NTSB Identification: LAX96FA344.
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Accident occurred Friday, September 27, 1996 in PHOENIX, AZ
Probable Cause Approval Date: 03/31/1998
Aircraft: Thunder and Colt COLT 240A, registration: N434TC
Injuries: 2 Serious,12 Minor.
NTSB investigators either traveled in support of this investigation or conducted a significant amount of investigative work without any travel, and used data obtained from various sources to prepare this aircraft accident report.
The pilot received a contract from a resort hotel to provide 13 fare-paying passengers with a balloon ride. Hotel management did not perform a background competency check prior to utilizing the pilot's services. The pilot selected the departure site and did not launch pibals to determine the speed and direction of the winds aloft. The flight commenced from a location about 6 nm north-northeast of the FAA controlled Deer Valley Airport, and the airport's wind was from the northeast. After takeoff, the balloon drifted into the airport's Class D airspace and traffic pattern. The pilot had no communication with the control tower. As the balloon drifted through the airspace, the pilot commenced descending at a high rate and impacted hard in an open field about 1 mile west of the airport. The balloon bounced several times and the pilot failed to turn off the pilot lights or rip open the envelope's deflation panel. The 8-knot surface wind blew the balloon into a cement block wall resulting in the pilot's ejection from the basket. With increased buoyancy, the balloon became airborne. None of the passengers were pilots, and the envelope's skirt ignited when they attempted to control the burners. The balloon impacted the ground two more times, and during each impact groups of passengers exited the basket. The balloon eventually drifted over power lines, an interstate highway, past a gasoline service station, and through the final approach course to active runway 07 until finally coming to rest about 2 miles southwest of the airport. Evidence of cocaine was found in the pilot's blood and its metabolite was found in his urine. The pilot had a previous accident, incident, and FAA enforcement history. As with his previous accident, the pilot failed to submit the required accident report.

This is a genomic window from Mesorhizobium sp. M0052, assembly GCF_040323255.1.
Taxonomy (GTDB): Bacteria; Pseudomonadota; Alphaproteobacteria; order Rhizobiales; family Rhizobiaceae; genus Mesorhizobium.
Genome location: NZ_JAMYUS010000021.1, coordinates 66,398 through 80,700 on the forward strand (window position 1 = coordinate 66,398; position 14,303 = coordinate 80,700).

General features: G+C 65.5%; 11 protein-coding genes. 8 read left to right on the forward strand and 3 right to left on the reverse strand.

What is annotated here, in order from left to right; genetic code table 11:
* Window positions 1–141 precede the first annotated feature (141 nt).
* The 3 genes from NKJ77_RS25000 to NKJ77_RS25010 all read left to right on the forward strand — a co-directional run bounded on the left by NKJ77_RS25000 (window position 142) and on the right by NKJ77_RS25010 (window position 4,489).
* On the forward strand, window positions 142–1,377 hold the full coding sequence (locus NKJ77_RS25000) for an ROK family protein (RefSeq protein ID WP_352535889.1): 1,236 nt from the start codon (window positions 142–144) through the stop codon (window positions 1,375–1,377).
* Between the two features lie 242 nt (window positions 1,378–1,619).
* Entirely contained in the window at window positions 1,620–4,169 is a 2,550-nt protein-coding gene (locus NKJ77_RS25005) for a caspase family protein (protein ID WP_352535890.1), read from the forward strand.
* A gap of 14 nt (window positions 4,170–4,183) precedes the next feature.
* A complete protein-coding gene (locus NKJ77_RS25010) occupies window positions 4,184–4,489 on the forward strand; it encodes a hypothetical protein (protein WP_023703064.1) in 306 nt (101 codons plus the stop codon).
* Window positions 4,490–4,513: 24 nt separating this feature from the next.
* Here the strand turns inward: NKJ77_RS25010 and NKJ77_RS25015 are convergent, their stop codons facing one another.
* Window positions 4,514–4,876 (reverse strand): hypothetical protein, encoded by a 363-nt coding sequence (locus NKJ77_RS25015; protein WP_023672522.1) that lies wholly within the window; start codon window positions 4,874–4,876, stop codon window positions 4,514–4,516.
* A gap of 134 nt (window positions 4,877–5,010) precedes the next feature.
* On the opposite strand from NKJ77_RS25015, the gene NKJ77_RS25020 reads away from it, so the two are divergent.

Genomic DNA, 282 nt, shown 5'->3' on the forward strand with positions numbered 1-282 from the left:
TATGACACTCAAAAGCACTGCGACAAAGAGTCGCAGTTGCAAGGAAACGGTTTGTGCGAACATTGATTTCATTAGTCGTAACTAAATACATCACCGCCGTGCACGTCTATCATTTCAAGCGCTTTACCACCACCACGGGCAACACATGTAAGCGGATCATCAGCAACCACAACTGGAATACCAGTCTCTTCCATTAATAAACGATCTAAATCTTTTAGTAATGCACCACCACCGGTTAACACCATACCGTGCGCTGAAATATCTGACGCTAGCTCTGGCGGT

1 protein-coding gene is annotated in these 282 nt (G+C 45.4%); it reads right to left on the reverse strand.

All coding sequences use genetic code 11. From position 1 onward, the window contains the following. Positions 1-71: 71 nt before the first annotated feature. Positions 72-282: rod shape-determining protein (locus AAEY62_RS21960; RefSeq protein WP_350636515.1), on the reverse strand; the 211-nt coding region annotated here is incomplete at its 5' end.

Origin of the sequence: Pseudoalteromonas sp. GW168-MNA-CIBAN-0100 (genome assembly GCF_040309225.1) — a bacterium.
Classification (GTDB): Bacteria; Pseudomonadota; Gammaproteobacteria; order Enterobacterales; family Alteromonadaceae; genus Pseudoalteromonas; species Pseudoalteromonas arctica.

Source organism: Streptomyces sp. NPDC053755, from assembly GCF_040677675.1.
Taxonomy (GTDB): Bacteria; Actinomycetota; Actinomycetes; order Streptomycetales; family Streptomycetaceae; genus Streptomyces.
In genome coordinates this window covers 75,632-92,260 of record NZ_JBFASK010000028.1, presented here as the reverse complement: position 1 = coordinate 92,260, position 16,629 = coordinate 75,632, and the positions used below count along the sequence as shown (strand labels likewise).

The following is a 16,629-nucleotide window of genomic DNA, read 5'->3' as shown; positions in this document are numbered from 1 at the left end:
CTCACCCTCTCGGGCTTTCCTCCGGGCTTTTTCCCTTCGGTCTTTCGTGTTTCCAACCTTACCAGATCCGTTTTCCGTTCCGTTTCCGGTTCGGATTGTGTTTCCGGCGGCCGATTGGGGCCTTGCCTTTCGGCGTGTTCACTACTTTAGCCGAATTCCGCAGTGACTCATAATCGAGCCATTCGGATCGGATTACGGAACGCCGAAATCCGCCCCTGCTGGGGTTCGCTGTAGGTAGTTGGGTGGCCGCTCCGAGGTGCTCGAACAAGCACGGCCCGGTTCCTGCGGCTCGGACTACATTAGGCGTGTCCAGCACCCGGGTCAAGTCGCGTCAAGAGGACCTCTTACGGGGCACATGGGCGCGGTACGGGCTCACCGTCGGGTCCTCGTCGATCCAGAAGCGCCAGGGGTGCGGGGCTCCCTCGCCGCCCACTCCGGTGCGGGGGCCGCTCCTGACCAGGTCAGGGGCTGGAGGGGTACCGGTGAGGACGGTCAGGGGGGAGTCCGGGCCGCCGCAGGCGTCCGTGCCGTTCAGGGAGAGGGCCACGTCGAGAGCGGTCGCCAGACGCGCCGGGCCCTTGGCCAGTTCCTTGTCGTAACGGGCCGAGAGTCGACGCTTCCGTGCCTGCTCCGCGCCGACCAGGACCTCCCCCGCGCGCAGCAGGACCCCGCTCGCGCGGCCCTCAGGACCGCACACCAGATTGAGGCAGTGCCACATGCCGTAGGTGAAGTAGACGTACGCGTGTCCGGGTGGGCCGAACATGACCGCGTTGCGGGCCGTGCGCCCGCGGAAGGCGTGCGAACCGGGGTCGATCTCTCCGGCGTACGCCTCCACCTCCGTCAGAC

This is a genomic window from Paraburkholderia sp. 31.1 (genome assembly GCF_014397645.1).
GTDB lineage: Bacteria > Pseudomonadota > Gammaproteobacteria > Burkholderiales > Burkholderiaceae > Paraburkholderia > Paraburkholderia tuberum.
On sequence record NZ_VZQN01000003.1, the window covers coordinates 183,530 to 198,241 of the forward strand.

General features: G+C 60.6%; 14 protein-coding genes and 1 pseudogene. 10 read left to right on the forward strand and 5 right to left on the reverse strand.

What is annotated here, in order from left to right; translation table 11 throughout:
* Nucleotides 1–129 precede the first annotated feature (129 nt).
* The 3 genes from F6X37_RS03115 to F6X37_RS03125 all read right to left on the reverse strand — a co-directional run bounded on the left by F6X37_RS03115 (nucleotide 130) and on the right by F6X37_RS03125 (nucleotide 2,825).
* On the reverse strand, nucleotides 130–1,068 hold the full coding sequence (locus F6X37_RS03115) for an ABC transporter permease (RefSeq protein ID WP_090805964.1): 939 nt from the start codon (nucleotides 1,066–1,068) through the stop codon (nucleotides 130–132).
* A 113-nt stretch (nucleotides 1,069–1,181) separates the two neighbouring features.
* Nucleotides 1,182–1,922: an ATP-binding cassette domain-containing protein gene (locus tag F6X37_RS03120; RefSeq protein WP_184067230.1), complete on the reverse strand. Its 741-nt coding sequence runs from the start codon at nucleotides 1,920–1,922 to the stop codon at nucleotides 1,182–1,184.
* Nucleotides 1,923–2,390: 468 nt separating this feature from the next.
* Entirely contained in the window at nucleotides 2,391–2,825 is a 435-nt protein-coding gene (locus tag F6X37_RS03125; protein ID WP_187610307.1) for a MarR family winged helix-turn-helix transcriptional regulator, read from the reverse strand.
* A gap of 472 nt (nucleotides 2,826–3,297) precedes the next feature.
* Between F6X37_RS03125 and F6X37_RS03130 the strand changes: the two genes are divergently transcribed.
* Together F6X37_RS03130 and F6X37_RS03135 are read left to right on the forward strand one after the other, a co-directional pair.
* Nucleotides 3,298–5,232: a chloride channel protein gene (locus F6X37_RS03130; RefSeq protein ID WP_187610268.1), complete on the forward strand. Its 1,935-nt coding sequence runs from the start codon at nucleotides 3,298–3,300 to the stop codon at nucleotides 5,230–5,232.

The National Transportation Safety Board determines the probable cause(s) of this accident to be: The pilot's impairment of judgment and performance due to drugs which led to his misjudgment of his descent rate during landing. Contributing factors were: his failure to activate the deflation device (rip line) and turn off the pilot lights, improper use of burner controls, poor judgment, and the relative high wind condition. Full narrative available
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